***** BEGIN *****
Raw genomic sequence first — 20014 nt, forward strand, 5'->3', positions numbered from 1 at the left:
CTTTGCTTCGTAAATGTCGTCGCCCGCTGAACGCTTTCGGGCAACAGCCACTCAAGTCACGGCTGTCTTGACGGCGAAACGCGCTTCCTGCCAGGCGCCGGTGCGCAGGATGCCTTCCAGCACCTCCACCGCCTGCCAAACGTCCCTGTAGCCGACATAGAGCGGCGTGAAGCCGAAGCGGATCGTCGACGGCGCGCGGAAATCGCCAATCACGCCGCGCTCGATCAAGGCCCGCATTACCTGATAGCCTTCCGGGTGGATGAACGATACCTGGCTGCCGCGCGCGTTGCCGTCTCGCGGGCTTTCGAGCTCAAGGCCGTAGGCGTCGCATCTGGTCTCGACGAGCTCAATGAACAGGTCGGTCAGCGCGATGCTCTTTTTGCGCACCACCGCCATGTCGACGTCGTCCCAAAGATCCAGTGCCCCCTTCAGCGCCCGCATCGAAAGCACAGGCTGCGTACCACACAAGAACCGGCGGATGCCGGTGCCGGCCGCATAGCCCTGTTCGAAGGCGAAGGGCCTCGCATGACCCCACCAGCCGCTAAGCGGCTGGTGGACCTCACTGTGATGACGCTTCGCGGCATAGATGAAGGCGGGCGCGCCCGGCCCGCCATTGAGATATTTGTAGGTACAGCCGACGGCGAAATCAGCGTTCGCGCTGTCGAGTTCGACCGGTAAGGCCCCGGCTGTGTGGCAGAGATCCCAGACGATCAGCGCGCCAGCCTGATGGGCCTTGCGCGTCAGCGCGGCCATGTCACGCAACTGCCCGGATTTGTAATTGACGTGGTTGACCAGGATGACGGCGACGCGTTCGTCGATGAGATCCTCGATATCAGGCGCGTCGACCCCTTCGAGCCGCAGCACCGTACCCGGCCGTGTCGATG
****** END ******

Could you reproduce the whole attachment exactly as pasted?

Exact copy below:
Raw genomic sequence first — 20014 nt, forward strand, 5'->3', positions numbered from 1 at the left:
CTTTGCTTCGTAAATGTCGTCGCCCGCTGAACGCTTTCGGGCAACAGCCACTCAAGTCACGGCTGTCTTGACGGCGAAACGCGCTTCCTGCCAGGCGCCGGTGCGCAGGATGCCTTCCAGCACCTCCACCGCCTGCCAAACGTCCCTGTAGCCGACATAGAGCGGCGTGAAGCCGAAGCGGATCGTCGACGGCGCGCGGAAATCGCCAATCACGCCGCGCTCGATCAAGGCCCGCATTACCTGATAGCCTTCCGGGTGGATGAACGATACCTGGCTGCCGCGCGCGTTGCCGTCTCGCGGGCTTTCGAGCTCAAGGCCGTAGGCGTCGCATCTGGTCTCGACGAGCTCAATGAACAGGTCGGTCAGCGCGATGCTCTTTTTGCGCACCACCGCCATGTCGACGTCGTCCCAAAGATCCAGTGCCCCCTTCAGCGCCCGCATCGAAAGCACAGGCTGCGTACCACACAAGAACCGGCGGATGCCGGTGCCGGCCGCATAGCCCTGTTCGAAGGCGAAGGGCCTCGCATGACCCCACCAGCCGCTAAGCGGCTGGTGGACCTCACTGTGATGACGCTTCGCGGCATAGATGAAGGCGGGCGCGCCCGGCCCGCCATTGAGATATTTGTAGGTACAGCCGACGGCGAAATCAGCGTTCGCGCTGTCGAGTTCGACCGGTAAGGCCCCGGCTGTGTGGCAGAGATCCCAGACGATCAGCGCGCCAGCCTGATGGGCCTTGCGCGTCAGCGCGGCCATGTCACGCAACTGCCCGGATTTGTAATTGACGTGGTTGACCAGGATGACGGCGACGCGTTCGTCGATGAGATCCTCGATATCAGGCGCGTCGACCCCTTCGAGCCGCAGCACCGTACCCGGCCGTGTCGATG